If you have hearing loss, you may not be able to understand fully what you can and cannot hear, and therefore, you may not understand everything you are missing. With speech mapping, you will have the ability to hear the improvements immediately, and you will be shown exactly what you can and cannot hear in real-time.
Other additional benefits of live speech mapping include:
- Focuses on the important and basic function of being able to hear human speech effectively.
- Engages both you and your family in the fitting process.
- Provides immediate and tangible results.
- Increases successful outcomes of fittings.
- Increases your confidence and comfort in using your new hearing aids.
- Provides more accurate programming of hearing aids.
- Reduces the number of return visits.
Primary Objective of a Hearing Aid Fitting
The primary objective of a traditional hearing aid fitting is to ensure that appropriate aided acoustic information (e.g., desired output across frequencies at different input levels) is being delivered to the tympanic membrane of the wearer in order to maximize the potential benefit of amplification. The use of a probe-microphone or real-ear measurement (REM) system is the only way to confirm the appropriateness of hearing aid gain and resulting output across frequencies for a range of input levels at the tympanic membrane.
Since hearing devices do not perform the same way for everyone, this verification process is necessary in order to meet your specific communication needs. The purpose of verification, therefore, is twofold:
- To collect objective information about the sound that the hearing instrument is producing in the ear canal of the individual client instead of relying on estimations of the performance of the hearing instrument in an average person’s ear.
- To provide more personalized details and accuracy giving your audiologist the information needed to adjust the hearing instrument for the best benefit.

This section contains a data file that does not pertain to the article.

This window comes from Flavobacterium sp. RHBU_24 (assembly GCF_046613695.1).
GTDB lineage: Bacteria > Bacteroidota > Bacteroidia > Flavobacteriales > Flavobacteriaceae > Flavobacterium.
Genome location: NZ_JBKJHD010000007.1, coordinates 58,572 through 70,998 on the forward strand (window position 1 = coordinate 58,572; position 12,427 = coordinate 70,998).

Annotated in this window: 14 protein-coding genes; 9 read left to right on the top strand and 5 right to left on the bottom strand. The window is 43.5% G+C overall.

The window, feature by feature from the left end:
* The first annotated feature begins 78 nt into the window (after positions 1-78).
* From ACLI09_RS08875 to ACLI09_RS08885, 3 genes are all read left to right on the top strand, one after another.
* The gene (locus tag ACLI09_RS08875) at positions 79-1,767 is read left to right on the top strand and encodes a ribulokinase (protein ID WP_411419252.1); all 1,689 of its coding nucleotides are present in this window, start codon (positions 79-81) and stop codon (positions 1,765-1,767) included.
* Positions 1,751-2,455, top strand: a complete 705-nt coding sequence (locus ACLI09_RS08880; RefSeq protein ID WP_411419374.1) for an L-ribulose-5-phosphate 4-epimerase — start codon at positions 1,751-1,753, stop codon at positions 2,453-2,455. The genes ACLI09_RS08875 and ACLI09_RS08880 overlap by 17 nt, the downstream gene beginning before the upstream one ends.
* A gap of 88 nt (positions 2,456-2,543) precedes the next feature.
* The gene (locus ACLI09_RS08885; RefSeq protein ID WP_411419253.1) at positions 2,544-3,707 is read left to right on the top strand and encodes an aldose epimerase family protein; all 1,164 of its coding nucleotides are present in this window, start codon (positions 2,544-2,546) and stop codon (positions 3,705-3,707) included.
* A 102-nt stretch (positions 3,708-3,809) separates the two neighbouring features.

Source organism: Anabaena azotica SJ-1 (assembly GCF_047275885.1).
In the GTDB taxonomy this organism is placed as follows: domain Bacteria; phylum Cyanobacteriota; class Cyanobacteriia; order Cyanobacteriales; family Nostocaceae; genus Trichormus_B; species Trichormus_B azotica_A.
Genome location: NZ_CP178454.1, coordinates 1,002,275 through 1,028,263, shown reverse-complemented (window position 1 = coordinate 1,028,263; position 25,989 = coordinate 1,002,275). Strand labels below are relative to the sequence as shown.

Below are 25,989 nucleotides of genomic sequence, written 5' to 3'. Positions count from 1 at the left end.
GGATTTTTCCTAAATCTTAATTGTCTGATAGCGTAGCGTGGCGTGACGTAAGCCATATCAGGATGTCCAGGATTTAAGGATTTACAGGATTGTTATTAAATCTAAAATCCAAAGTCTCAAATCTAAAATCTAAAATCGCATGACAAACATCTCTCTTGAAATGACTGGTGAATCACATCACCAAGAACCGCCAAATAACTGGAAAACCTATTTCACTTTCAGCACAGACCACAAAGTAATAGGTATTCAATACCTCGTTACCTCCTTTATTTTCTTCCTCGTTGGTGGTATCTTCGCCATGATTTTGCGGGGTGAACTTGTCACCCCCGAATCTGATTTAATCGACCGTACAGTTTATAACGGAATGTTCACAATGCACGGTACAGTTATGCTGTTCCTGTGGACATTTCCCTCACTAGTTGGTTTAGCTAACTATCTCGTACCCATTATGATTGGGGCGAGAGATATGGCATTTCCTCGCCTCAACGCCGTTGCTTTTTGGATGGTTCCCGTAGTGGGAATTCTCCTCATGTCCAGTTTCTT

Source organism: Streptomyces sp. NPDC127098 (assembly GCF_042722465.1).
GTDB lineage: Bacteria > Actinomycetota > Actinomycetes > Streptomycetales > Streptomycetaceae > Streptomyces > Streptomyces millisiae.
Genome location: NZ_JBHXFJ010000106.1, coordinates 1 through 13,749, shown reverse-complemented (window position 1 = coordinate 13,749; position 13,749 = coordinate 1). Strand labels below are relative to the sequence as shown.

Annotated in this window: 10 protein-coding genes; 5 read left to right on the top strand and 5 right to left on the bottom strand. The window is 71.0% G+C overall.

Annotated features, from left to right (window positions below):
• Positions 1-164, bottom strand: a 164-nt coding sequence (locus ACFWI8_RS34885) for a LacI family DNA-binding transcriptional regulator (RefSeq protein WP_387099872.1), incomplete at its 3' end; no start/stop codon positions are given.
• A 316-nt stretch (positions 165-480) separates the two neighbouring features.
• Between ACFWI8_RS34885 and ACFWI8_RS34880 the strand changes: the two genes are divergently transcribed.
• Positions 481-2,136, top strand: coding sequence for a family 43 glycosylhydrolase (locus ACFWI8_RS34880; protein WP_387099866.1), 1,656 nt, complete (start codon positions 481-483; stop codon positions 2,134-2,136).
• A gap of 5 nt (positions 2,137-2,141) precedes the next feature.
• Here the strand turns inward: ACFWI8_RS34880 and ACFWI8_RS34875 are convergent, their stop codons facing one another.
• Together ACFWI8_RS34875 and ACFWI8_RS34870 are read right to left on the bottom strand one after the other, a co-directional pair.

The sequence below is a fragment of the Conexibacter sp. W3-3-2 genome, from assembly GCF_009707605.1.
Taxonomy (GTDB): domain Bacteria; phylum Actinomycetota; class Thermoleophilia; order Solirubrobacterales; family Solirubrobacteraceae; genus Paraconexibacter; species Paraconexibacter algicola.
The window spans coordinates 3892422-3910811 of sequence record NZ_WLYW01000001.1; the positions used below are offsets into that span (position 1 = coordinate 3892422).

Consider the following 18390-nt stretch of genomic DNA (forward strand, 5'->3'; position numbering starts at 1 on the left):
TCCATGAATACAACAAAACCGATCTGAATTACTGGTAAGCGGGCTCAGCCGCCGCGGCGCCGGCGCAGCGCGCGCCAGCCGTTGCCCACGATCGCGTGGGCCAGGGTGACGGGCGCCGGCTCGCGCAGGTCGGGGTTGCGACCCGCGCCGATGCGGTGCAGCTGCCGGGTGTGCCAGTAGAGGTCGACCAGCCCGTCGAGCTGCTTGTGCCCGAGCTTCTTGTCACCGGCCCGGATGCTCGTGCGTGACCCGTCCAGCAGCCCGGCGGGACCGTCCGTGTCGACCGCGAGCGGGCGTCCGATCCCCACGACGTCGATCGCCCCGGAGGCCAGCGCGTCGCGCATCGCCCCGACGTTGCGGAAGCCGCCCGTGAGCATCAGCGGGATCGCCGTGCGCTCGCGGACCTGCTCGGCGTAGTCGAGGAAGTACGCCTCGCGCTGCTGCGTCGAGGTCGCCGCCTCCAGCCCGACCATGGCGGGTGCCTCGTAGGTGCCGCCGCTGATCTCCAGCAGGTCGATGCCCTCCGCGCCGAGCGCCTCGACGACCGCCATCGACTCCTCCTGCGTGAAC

Quick-FIt vs. REM
Some audiology practices rely on manufacturers’ first-fit or Quick-Fit algorithms to provide appropriate aided gain and output, however, they don’t provide adequate audibility (sound quality to the user) resulting in reduced speech understanding in background noise. Preferably, as confirmed in recent studies, researchers found that Real-Ear Measurements ensure appropriate levels of audibility, improve hearing aid adopting rates, and provide appropriate aided gain and output per each patient’s prescription without deviation. The study findings also showed increased audibility resulting in increased speech understanding in background noise.
Furthermore, the researchers concluded that the provision of REMs positively improved patient psychology towards the practitioner, the standard of care provided by the profession, and self-perceived benefit towards the hearing aid through increased confidence with the product.
Hearing aid verification, as well as validation, are part of best practices guidelines from both the American Academy of Audiology (AAA) and the American Speech-Language-Hearing Association (ASHA). Verification is an objective measure to determine if the hearing instruments meet a particular standard and are performing as expected. In running a probe-microphone measure, we are checking to see if we matched a prescription gain target–this is verification. Validation comes from patients directly where they acknowledge whether or not the hearing instruments have met their goals.